“How wonderful has it been to have a few weeks off, just to do nothing?!”, a friend asked yesterday.  Truth is, having less to do is so much harder than I thought it would be.  In some ways, it has been wonderful (picking my kiddo up early from school, and long coffee dates with friends). But without the normal busyness and chaos to get lost in, there’s time to think.  And time for God to kick your butt about things that need to be changed in order to grow.

In the silence, God might show you how you’ve put so much of yourself into proving your value that you let friendships fall by the wayside.  And he might show you how you put more effort into being approved of by people than being righteous in His sight.  And he might remind you that you’ve got some deep wounds that you’ve used busyness to hide from rather than dealing with. And then, he’ll probably show you how you’ve allowed your bank account to provide more security than trusting Him to provide.  Wait…I guess all that’s just me, right?

And after you are broken and tender from acknowledging that you have been in control for far too long, God will whisper in the quiet.  “Trust Me. I Rejoice Over You. I Have A Plan For You. You Are Enough.”  And you’ll cry some more, but this time, they’ll be tears of relief, rather than tears of frustration or regret.

Why do we resist in our surrender, when it feels so good to know that someone else much bigger and smarter is there to take control? I can look back now and see the moment in time when I decided I needed to take charge, because I could always depend on me. God gives us talents, and He knows some of us will use them for all the wrong reasons.  Meanwhile, He nudges. He lets us ache in that void that only He can fill.  And at some point, we get still and quiet and finally hear what He’s been saying for so long.  In a way, I feel like an idiot for going around the same mountain so many times (and I am confident I’m not done yet).  But rather than look back, I’m choosing to focus on verses like Jeremiah 29:11 and Joshua 1:9 and Psalms 3:3 that remind me that there is so much more to life than what I was allowing myself to experience.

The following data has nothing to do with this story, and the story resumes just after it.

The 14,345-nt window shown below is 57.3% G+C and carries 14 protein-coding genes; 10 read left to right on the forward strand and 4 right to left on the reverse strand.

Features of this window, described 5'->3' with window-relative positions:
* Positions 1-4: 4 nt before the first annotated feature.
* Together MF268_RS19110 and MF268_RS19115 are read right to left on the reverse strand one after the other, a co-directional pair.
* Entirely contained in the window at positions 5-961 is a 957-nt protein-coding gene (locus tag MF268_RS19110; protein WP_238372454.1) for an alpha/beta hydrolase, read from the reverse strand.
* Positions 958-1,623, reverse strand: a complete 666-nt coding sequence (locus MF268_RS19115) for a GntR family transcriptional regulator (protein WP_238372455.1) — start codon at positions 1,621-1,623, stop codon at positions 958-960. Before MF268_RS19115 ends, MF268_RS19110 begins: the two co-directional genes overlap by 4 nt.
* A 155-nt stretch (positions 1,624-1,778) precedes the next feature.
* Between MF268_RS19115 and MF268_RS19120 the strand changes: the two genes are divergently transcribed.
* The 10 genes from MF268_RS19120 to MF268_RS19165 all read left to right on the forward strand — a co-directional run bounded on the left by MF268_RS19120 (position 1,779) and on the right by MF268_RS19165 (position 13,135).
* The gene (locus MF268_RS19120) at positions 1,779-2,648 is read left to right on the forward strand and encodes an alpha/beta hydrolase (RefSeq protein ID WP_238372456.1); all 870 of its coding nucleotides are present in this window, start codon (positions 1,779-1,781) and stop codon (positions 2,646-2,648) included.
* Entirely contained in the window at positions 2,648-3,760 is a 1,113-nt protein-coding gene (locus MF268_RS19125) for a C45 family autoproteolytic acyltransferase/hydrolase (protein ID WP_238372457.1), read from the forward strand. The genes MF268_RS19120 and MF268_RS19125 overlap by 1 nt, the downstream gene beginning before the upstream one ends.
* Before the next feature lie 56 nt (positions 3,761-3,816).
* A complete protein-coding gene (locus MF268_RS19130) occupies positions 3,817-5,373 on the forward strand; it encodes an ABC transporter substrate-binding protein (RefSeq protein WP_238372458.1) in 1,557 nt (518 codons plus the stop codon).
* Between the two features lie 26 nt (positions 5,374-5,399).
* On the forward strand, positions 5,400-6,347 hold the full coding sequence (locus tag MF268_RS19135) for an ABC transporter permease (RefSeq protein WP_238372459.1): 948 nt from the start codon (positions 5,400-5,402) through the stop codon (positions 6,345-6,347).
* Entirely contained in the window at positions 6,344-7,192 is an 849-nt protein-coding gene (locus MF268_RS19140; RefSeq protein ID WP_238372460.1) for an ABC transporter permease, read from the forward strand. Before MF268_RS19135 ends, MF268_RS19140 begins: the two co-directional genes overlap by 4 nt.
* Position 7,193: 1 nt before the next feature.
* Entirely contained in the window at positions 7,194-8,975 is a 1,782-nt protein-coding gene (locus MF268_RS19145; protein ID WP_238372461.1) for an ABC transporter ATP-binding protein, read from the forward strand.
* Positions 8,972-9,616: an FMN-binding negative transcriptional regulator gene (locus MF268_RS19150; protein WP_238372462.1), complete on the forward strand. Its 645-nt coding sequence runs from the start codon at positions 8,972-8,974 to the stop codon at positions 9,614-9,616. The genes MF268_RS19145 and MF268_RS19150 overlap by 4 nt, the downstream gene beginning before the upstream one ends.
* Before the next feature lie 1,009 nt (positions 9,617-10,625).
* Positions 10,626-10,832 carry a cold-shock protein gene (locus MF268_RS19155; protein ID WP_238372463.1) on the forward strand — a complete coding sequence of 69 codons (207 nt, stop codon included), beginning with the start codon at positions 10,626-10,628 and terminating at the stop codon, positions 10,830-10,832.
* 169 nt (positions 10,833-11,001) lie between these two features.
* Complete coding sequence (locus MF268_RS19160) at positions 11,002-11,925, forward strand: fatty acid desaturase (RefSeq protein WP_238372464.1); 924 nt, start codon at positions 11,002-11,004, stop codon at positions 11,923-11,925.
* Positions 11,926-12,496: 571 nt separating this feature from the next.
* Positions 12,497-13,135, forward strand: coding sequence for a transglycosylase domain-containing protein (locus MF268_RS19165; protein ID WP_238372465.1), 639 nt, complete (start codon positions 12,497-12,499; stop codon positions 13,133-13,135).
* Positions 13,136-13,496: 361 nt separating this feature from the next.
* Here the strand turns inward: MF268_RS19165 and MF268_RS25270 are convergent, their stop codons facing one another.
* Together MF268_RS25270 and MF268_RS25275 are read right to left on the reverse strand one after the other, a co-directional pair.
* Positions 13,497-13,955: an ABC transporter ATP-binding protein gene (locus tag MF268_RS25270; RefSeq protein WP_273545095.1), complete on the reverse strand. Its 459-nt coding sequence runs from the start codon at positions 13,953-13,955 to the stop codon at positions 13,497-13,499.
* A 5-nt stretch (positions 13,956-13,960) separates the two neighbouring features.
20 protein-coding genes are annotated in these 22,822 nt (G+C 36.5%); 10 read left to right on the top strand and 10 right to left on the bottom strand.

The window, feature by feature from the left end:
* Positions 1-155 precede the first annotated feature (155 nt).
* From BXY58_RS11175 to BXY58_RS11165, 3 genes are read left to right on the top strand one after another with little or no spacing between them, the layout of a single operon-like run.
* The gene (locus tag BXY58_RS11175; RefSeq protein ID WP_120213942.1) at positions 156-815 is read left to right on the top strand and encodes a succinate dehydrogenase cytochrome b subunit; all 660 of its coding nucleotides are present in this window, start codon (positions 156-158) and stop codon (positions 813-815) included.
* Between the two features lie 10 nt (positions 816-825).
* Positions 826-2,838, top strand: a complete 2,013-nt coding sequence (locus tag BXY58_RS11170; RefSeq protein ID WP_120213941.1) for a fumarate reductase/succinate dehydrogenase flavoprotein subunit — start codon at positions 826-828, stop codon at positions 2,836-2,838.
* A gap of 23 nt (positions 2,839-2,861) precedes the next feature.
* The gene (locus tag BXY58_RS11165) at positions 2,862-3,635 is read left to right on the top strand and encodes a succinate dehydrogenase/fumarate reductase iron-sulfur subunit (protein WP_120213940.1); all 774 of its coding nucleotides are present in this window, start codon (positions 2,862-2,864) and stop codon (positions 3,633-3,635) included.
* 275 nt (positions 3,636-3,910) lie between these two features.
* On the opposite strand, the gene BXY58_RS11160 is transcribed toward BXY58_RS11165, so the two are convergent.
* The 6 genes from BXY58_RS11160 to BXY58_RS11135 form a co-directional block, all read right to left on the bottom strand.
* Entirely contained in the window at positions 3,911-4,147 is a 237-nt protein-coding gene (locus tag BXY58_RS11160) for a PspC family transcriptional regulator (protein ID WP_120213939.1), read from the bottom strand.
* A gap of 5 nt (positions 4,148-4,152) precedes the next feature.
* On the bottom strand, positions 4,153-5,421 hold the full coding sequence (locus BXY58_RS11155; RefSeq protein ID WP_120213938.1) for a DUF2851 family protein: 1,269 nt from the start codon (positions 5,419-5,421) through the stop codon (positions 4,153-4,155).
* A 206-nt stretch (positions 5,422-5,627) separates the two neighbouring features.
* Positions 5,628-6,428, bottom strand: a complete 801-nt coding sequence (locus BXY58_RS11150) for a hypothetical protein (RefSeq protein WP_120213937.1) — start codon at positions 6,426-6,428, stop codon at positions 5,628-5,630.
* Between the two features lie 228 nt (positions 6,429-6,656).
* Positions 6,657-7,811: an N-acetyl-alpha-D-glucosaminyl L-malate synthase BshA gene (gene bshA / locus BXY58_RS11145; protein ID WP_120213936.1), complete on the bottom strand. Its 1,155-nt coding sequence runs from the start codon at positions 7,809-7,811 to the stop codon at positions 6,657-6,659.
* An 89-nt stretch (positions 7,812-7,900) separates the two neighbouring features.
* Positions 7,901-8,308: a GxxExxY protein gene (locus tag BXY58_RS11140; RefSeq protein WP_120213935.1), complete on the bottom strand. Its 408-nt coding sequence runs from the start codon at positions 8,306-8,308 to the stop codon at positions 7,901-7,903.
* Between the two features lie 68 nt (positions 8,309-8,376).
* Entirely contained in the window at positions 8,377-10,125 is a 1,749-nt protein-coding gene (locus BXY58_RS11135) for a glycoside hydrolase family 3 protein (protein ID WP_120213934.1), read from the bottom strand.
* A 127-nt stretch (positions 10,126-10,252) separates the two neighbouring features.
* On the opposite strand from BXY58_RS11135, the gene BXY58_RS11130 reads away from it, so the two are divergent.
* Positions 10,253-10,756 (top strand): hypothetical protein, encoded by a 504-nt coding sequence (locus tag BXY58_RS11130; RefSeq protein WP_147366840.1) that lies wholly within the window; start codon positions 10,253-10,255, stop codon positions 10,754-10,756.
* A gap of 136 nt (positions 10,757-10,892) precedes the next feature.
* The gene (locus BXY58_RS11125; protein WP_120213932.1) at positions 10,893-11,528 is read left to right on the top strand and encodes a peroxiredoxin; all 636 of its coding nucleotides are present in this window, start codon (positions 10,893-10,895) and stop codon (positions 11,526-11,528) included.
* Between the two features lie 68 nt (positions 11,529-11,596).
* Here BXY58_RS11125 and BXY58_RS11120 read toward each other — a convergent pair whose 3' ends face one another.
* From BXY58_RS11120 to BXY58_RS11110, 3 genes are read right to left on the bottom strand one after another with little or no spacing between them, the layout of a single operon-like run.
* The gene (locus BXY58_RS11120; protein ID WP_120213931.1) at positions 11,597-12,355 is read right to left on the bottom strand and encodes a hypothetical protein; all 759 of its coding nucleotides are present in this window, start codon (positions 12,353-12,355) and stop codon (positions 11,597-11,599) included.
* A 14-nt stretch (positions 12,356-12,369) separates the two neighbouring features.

The messiness of a well-lived life is so much more rewarding, don’t you think?


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Four Lessons Learned in Leaving



In my second week of this new life, I’ve been taking time to reflect on the path I’ve been on and dream about the road ahead.  As with any journey, it’s good to learn along the way, so I’ve whittled my past few months into these four lessons:

1. Pack light-Both literally and metaphorically, this is true.  It took me a full day to purge all of the files, notes, and documents I didn’t need to bring home from my office.  It was good to be able to pass along boxes of documents, email folders, and contacts to those who would now carry on the work I’d begun.  Emotionally, I had to “leave it at the door,” so to speak–pick the good memories and the great experience to bring on this new path, and leave the junk behind.

2. Don’t wait until someone moves on to tell them of their value- The notes, emails, lunch conversations,and  phone calls from people who I had worked alongside for many years told a different, much more encouraging story of my impact than what I had felt for so long.  What kindness and encouragement might we exhibit today that impacts someone else’s future for years to come?  How could this positive energy reshape corporate culture?

3. Not everyone will follow along on your journey-There are “work friends” and there are “life friends.”  In a flash, you’ll find out who fits in the “work friend” category, and those who move over to “life friend.”.  It’s been refreshing–those few who were short time friends did just as expected.  But there are so many who jumped the tracks and made it clear that our friendship was not just one of work convenience.  God gives us seasons…just like the shift from summer to fall, our friendships and connections change, and life goes on.

4. Lean into God to reshape your identity-When we take time to intentionally step back from the busyness of life, God can do wonders in the stillness.  It has not been easy, but in this downtime I have had to acknowledge how much of myself was wrapped up in my work.  Who we are is not what we do. Reshaping that focus is a slow, daily process. By surrendering our desire to control the journey, God can open up doors that put us right where He wants us to be.

Have you been on a journey?  What lessons are you learning along the way?

To finish the moment, to find the journey’s end in every step of the road, to live the greatest number of good hours, is wisdom.~Ralph Waldo Emerson